NOVEMBER - Fanny Burney in Surrey, given by our president, Linda Heath, on the 250th anniversary of the death of the writer, the first English authoress to make a name for herself, before Jane Austen, the Brontes or George Elliot.

Fanny was born in Kings Lynn the daughter of Charles Burney, a Doctor of Music and eminent musicologist. She was one of 8 children, joined by 5 more when her father married for a second time. She was especially close to her sister Susan and it was through her that she eventually came to live in Surrey. The family was a cultured one and Fanny met Dr. Johnson, Sir Joshua Reynolds, Edmund Burke and other celebrities when the family moved to live in London. She became influenced by a family friend, Samuel Crisp, who lived at Chessington, then in the depths of the Surrey countryside.

Fanny was of small build and in indifferent health throughout her life, always frail and easily fatigued. She was shy and hated publicity, and was a mixture of conservatism and progressiveness, with a desire to please, timid yet morally and physically courageous. She started writing her journal at the age of 15 and her first novel, Evelina, was written in 1778 when aged 26 and staying with Samuel Crisp at Chessington. It is written in the form of correspondence and is perhaps the most difficult of her novels for a modern reader to enjoy.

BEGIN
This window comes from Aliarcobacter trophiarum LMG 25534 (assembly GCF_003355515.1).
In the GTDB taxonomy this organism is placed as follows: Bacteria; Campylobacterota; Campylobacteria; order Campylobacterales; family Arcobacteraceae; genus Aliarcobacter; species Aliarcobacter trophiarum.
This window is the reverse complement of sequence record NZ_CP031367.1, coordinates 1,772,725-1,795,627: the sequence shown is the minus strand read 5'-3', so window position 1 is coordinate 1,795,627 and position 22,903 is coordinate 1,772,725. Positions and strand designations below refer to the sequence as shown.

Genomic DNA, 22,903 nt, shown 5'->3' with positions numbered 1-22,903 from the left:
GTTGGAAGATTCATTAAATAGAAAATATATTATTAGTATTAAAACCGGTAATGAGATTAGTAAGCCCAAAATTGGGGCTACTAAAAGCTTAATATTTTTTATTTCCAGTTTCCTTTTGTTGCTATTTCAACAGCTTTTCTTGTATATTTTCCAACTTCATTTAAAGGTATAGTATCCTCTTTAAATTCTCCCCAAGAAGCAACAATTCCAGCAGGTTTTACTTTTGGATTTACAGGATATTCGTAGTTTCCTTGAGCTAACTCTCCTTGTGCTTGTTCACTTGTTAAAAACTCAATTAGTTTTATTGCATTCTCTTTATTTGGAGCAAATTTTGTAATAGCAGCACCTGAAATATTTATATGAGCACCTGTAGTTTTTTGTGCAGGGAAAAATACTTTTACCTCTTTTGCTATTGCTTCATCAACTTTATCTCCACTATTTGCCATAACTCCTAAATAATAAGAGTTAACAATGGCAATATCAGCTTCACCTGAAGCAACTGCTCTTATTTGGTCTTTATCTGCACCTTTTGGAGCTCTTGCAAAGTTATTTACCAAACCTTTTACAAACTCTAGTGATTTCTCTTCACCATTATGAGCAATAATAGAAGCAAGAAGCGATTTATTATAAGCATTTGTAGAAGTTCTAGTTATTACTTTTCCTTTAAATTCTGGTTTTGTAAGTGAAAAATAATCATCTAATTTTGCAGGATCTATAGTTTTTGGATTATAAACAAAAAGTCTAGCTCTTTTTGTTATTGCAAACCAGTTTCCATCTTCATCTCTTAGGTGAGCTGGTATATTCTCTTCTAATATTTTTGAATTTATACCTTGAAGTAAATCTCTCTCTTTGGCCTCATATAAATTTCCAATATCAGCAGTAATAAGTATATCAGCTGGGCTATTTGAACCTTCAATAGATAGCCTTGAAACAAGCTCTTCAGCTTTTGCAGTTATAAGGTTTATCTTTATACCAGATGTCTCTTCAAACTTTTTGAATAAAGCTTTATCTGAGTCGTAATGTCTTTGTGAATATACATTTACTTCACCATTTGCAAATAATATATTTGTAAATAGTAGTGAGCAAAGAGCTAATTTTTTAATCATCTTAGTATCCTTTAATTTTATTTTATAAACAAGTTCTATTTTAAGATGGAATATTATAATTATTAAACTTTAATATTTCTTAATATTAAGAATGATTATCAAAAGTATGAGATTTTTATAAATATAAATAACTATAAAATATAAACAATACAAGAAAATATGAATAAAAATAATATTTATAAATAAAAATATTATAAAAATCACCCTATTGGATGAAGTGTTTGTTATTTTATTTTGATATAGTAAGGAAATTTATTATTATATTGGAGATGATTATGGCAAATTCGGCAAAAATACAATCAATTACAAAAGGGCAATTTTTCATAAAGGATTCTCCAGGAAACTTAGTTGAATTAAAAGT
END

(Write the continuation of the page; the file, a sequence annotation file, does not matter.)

It was published anonymously and in great secrecy, her stepmother having warned her that to be known as a 'scribbler' would count against her eligibility in marriage. The book was an enormous success, everyone trying to guess who might have written it, no-one identifying Fanny as the author, or even that it was by a woman. Eventually the truth came out and she was hailed as a real authoress and achieved considerable fame and celebrity, though alas not a deal of money, owing to the terms of her contract.

In 1782 her second novel, Cecilia was published, again selling well and again making more money for the publisher than for Fanny. She was particularly good at writing of events and people and their dialogues, but rarely gave visual descriptions of places or people, maybe due to her poor eyesight. Jane Austen always gave due acknowledgement to the debt she owed to Fanny for her character writing. In 1786 Fanny, now 34, was offered a position at Court as second keeper of the Robes to Queen Charlotte, wife of George III. She took the post mainly to please her father, realising that it would curtail her writing. She left the court in 1791 with a pension of £100 p.a. for life.